13. To instruct the Permanent Council, with support from the General Secretariat and in cooperation with the ICRC, to continue to organize special meetings on topical issues in the area of international humanitarian law.
14. To instruct the Permanent Council to present a report to the General Assembly at its thirty-fourth regular session on the implementation of this resolution.
STATEMENT BY THE DELEGATION OF THE UNITED STATES
The United States has long been concerned about the persistent violations of international humanitarian law and international human rights law throughout the world. We stand for justice and the promotion of the rule of law. The United States will continue to be a forceful advocate for the principle of accountability for war crimes, genocide and crimes against humanity, but we cannot support the seriously flawed International Criminal Court. Our position is that states are primarily responsible for ensuring justice in the international system. We believe that the best way to combat these serious offenses is to build and strengthen domestic judicial systems and political will and, in appropriate circumstances, work through the United Nations Security Council to establish ad hoc tribunals as in Yugoslavia and Rwanda. Our position is that international practice should promote domestic accountability. The United States has concluded that the International Criminal court does not advance these principles.
The United States has not ratified the Rome Treaty and has no intention of doing so. This is because we have strong objections to the International Criminal Court, which we believe is fundamentally flawed. The International Criminal Court undermines national sovereignty with its claim to jurisdiction over the nationals of states not party to the agreement. It has the potential to undermine the role of the United Nations Security Council in maintaining international peace and security. We also object to the Court because it is not subject to adequate checks and balances. We believe that an independent court with unchecked power is open to abuse and exploitation. Its structure lends itself to the great danger of politically-motivated prosecutions and decisions. The inclusion of the still-undefined crime of aggression within the statute of the Court creates the potential for conflict with the United Nations Charter, which provides that the Security Council determines when an act of aggression has occurred.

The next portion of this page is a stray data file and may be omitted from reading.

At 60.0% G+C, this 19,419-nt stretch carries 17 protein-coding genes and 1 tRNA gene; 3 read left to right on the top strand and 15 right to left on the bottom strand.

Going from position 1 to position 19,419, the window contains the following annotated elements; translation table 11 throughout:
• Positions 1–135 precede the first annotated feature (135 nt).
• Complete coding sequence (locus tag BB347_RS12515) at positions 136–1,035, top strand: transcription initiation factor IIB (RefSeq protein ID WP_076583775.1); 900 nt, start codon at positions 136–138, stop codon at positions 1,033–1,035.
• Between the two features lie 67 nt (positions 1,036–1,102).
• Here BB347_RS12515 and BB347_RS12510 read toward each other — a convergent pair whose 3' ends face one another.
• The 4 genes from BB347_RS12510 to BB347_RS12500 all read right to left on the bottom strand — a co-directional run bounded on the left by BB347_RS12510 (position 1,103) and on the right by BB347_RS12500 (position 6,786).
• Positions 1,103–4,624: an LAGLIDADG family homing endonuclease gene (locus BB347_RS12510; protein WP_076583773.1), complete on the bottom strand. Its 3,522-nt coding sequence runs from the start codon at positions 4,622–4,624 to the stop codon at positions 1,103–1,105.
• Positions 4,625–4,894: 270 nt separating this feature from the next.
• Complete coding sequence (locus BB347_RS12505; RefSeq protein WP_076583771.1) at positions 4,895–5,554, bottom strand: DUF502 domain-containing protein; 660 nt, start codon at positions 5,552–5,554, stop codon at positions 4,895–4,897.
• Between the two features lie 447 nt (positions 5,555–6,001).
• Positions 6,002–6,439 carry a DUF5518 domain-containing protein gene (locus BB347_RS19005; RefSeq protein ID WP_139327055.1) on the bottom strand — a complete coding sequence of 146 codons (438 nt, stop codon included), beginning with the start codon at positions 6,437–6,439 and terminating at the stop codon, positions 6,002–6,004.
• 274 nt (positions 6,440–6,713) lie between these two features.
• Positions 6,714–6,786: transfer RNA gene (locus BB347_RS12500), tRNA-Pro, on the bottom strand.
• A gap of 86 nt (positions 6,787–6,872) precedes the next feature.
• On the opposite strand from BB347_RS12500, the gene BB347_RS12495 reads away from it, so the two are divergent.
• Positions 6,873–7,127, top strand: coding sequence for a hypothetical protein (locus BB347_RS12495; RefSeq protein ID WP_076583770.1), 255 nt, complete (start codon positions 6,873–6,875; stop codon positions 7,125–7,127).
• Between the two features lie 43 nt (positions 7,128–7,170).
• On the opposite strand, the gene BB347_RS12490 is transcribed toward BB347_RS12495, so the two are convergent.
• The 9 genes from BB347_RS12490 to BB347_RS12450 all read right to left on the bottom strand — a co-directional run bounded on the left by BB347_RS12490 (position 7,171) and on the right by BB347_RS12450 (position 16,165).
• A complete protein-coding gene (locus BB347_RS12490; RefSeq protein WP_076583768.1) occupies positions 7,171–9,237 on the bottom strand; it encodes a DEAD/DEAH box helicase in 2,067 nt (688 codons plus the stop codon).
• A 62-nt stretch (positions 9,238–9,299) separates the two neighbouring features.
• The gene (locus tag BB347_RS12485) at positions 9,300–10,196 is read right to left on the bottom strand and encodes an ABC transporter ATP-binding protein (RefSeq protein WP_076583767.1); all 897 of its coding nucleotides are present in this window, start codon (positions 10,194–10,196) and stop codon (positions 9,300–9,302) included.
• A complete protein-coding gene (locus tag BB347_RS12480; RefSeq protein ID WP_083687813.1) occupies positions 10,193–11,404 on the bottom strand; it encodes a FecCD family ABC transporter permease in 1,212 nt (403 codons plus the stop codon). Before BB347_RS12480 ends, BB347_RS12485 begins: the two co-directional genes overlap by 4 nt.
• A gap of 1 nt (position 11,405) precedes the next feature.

The United States notes that in past decades several Member States have reached national consensus for addressing historic conflicts and controversies as part of their successful and peaceful transition from authoritarian rule to representative democracy. Indeed, some of those sovereign governments, in light of new events, evolved public opinion, or stronger democratic institutions, have decided on their own and at a time of their choosing to reopen past controversies. These experiences provide compelling support for the argument that Member States – particularly those with functioning democratic institutions and independent functioning judicial systems – should retain the sovereign discretion to decide as a result of democratic and legal processes whether to prosecute or to seek national reconciliation by other peaceful and effective means. The United States is concerned that the International Criminal Court has the potential to undermine the legitimate efforts of Member States to achieve national reconciliation and domestic accountability by democratic means.
Our policy on the ICC is consistent with the history of our policies on human rights, the rule of law and the validity of democratic institutions. For example, we have been a major proponent of the Special Court in Sierra Leone because it is grounded in sovereign consent, combines domestic and international participation in a manner that will generate a lasting benefit to the rule of law within Sierra Leone, and interfaces with the Truth and Reconciliation Commission to address accountability.
The United States has a unique role and responsibility to help preserve international peace and security. At any given time, U.S. forces are located in close to 100 nations around the world, for example, conducting peacekeeping and humanitarian operations and fighting inhumanity. We must ensure that our soldiers and government officials are not exposed to the prospect of politicized prosecutions and investigations. Our country is committed to a robust engagement in the world to defend freedom and defeat terror; we cannot permit the ICC to disrupt that vital mission.
In light of this position, the United States cannot in good faith join in the consensus on an OAS resolution that promotes the Court.
. The United States reserves on paragraphs 2.b and 9 of this resolution and requests that the text of its statement be placed on record. The text of the statement appears as an annex to this resolution.